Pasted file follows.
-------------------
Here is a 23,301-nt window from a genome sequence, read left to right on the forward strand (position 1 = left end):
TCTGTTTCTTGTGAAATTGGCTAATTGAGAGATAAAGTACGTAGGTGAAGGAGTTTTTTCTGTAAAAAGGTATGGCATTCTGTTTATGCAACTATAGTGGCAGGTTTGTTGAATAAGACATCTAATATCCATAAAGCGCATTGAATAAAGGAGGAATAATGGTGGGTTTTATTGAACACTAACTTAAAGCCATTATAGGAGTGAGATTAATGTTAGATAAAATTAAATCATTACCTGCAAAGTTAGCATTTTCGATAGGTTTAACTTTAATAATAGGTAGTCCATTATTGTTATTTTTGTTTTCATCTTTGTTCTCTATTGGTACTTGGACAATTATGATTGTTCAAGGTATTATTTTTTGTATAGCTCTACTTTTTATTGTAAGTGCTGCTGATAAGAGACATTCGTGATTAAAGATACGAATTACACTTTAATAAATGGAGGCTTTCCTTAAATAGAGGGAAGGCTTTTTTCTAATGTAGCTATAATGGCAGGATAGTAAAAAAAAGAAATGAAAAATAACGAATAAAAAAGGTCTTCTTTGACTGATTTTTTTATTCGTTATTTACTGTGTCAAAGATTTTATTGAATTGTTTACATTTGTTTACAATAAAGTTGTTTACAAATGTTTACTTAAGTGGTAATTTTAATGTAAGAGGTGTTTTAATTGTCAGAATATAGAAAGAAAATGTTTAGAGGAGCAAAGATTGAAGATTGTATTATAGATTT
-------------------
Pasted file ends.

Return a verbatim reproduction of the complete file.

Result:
Here is a 23,301-nt window from a genome sequence, read left to right on the forward strand (position 1 = left end):
TCTGTTTCTTGTGAAATTGGCTAATTGAGAGATAAAGTACGTAGGTGAAGGAGTTTTTTCTGTAAAAAGGTATGGCATTCTGTTTATGCAACTATAGTGGCAGGTTTGTTGAATAAGACATCTAATATCCATAAAGCGCATTGAATAAAGGAGGAATAATGGTGGGTTTTATTGAACACTAACTTAAAGCCATTATAGGAGTGAGATTAATGTTAGATAAAATTAAATCATTACCTGCAAAGTTAGCATTTTCGATAGGTTTAACTTTAATAATAGGTAGTCCATTATTGTTATTTTTGTTTTCATCTTTGTTCTCTATTGGTACTTGGACAATTATGATTGTTCAAGGTATTATTTTTTGTATAGCTCTACTTTTTATTGTAAGTGCTGCTGATAAGAGACATTCGTGATTAAAGATACGAATTACACTTTAATAAATGGAGGCTTTCCTTAAATAGAGGGAAGGCTTTTTTCTAATGTAGCTATAATGGCAGGATAGTAAAAAAAAGAAATGAAAAATAACGAATAAAAAAGGTCTTCTTTGACTGATTTTTTTATTCGTTATTTACTGTGTCAAAGATTTTATTGAATTGTTTACATTTGTTTACAATAAAGTTGTTTACAAATGTTTACTTAAGTGGTAATTTTAATGTAAGAGGTGTTTTAATTGTCAGAATATAGAAAGAAAATGTTTAGAGGAGCAAAGATTGAAGATTGTATTATAGATTT